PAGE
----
Edward Bawden, CBE RA (10 March 1903 – 21 November 1989) was an English painter, illustrator and graphic artist, known for his prints, book covers and posters, amongst other things. Bawden taught at the Royal College of Art, where he had been a student, worked as a commercial artist and served as a war artist in World War II. He was admired by Edward Gorey, David Gentleman and other graphic artists, and his work and career is often associated with that of his contemporary Eric Ravilious.
Upon leaving school in 1919, Bawden attended Cambridge School of Art full-time from 1919 to 1921. There he became interested in calligraphy and in the work of Aubrey Beardsley, Richard Doyle, William Morris and other Victorians. This was followed in 1922 by a scholarship to the Royal College of Art School of Design in London, where he took a diploma in illustration until 1925. Here he met his fellow student and future collaborator Eric Ravilious; the pair were described by their teacher Paul Nash as "an extraordinary outbreak of talent".
By 1930, Bawden was working one day a week for the Curwen Press, as was Ravilious and their former tutor, Nash, producing illustrations for leading companies at the time such as London Transport, Westminster Bank, Twinings, Poole Potteries, Shell-Mex & BP, the Folio Society, Chatto & Windus and Penguin Books. In the early 1930s he was discovered by the Stuart Advertising Agency, owned by H. Stuart Menzies and Marcus Brumwell. Around this time Bawden produced some of his most humorous and innovative work for Fortnum & Mason and Imperial Airways. He also worked for The Listener.
During World War II, Bawden served as an official war artist, first with the British army in France and then, following the army's evacuation from there, in the Middle East. Already in France before World War II was declared, he recorded defences being prepared at Halluin, then witnessed the bombing of Armentières and the evacuation from Dunkirk. He was posted to North Africa as a War Office Artist on a full-time War Artists' Advisory Committee contract. Bawden painted landscapes and portraits in Libya, Sudan, Cairo, Eritrea and Ethiopia, reaching Addis Ababa in May 1941. At the start of 1942 he travelled with Anthony Gross to Palestine and Lebanon.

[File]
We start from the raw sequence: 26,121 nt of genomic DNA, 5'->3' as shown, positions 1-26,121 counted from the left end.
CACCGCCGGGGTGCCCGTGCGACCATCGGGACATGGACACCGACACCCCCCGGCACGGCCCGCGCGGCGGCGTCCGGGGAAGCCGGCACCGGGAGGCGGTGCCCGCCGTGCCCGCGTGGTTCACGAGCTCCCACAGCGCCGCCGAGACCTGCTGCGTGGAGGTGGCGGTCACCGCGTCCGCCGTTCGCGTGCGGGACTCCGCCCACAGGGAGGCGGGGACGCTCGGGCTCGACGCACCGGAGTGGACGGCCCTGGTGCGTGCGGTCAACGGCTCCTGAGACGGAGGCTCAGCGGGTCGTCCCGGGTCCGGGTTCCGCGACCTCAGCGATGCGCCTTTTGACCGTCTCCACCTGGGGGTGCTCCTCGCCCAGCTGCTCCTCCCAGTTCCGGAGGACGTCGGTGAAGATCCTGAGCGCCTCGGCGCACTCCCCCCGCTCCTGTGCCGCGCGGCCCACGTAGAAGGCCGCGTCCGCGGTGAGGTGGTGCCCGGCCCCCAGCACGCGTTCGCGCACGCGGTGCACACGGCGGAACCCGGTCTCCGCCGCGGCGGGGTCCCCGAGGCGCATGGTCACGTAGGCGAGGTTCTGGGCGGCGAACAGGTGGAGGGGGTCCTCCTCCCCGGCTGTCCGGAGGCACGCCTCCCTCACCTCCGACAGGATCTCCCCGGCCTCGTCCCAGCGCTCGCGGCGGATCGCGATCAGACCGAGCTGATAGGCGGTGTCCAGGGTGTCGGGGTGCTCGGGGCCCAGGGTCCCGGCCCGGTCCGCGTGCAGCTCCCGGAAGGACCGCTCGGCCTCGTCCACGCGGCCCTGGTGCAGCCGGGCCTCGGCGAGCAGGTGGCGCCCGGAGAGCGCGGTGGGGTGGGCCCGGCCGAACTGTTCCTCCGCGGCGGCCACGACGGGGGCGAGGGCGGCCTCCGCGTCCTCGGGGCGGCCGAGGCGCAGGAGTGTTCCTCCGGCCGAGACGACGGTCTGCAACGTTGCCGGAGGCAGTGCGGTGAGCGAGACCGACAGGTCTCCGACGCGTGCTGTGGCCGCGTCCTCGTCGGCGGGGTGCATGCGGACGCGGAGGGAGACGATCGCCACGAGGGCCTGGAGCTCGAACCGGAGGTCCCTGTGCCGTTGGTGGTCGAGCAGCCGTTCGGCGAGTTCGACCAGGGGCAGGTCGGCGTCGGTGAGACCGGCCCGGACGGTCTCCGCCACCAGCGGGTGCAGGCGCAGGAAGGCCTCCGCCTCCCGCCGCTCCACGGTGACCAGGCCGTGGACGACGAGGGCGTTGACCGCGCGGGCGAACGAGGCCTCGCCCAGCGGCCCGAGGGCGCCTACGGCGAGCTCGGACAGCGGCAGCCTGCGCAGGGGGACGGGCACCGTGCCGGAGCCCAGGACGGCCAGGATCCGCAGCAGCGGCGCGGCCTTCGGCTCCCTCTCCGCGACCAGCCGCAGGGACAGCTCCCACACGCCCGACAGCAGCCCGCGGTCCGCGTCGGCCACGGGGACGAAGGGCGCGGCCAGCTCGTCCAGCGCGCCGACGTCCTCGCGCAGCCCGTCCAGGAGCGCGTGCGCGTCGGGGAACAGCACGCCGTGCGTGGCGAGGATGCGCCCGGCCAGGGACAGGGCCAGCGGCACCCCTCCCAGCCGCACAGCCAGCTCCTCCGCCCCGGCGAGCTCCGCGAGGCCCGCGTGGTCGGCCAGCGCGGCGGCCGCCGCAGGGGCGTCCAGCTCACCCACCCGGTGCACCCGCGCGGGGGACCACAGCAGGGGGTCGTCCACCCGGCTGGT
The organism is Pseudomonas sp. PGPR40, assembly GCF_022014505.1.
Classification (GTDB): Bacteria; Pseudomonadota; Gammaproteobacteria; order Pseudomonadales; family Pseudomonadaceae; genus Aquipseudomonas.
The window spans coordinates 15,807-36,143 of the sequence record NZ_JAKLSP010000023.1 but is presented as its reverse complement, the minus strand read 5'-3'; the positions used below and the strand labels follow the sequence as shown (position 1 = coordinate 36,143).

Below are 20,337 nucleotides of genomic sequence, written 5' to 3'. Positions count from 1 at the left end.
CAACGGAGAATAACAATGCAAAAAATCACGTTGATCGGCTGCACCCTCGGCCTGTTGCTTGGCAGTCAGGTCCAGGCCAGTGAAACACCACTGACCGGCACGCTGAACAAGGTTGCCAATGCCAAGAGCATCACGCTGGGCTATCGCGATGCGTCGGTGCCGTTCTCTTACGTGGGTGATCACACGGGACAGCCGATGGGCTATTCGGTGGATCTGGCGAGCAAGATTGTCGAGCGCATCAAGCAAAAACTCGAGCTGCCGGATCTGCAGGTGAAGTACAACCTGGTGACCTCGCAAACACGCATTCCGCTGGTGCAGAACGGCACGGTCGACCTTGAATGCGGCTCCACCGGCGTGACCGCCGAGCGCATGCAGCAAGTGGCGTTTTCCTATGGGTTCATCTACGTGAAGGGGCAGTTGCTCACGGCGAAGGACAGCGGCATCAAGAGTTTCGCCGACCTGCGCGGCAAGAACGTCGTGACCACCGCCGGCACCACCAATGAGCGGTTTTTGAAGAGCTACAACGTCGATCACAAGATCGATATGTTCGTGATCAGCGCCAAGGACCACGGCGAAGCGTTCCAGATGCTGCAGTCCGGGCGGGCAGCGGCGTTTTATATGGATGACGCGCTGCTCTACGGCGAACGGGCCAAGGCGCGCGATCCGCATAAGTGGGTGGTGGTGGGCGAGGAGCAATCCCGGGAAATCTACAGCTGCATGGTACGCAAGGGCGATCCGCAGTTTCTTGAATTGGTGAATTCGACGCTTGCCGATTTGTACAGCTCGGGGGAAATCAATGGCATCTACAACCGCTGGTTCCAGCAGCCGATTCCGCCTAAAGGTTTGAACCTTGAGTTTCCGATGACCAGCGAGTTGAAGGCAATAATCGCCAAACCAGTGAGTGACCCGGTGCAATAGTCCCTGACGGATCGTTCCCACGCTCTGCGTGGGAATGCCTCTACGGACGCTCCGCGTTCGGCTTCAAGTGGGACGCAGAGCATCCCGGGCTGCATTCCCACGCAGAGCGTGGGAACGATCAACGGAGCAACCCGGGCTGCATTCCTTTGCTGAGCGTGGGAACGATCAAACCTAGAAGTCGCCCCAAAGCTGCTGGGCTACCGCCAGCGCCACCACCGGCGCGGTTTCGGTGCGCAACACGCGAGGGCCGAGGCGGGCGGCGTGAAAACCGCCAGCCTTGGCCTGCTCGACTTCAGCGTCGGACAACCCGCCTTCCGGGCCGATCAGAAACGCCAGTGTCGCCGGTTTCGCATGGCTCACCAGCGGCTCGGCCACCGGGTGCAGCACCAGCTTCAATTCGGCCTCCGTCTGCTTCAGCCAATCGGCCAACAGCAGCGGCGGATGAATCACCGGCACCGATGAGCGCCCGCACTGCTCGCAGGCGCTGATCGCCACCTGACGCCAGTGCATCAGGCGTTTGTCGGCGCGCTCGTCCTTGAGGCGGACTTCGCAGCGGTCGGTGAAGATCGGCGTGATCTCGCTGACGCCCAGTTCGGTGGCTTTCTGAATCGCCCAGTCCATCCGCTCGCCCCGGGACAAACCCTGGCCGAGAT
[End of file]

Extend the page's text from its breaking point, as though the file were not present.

Whilst living at Bardfield (Essex) from the 1930s to 1970, Bawden was an important member of the Great Bardfield Artists. This group of local artists were diverse in style but shared a love for figurative art, making the group distinct from the better known St Ives art community in Cornwall, who, after the war, were chiefly dominated by abstractionists.
In 1949, Bawden provided illustrations for the book London is London – A Selection of Prose and Verse by D. M. Low. Bawden completed a series of eleven murals for the First Class lounge of the P&O liner Oronsay, which was launched in 1951. The theme was the English pub and Bawden depicted traditional pub names, such as the Rose & Crown, in purely visual form in his design. For the Festival of Britain in 1951 he created a mural, English Country Life, that was displayed in the entrance of The Lion and the Unicorn Pavilion.
Bawden died at his home in Saffron Walden on 21 November 1989.
Above text edited from Wikipedia, where you can see more examples of Bawden's work.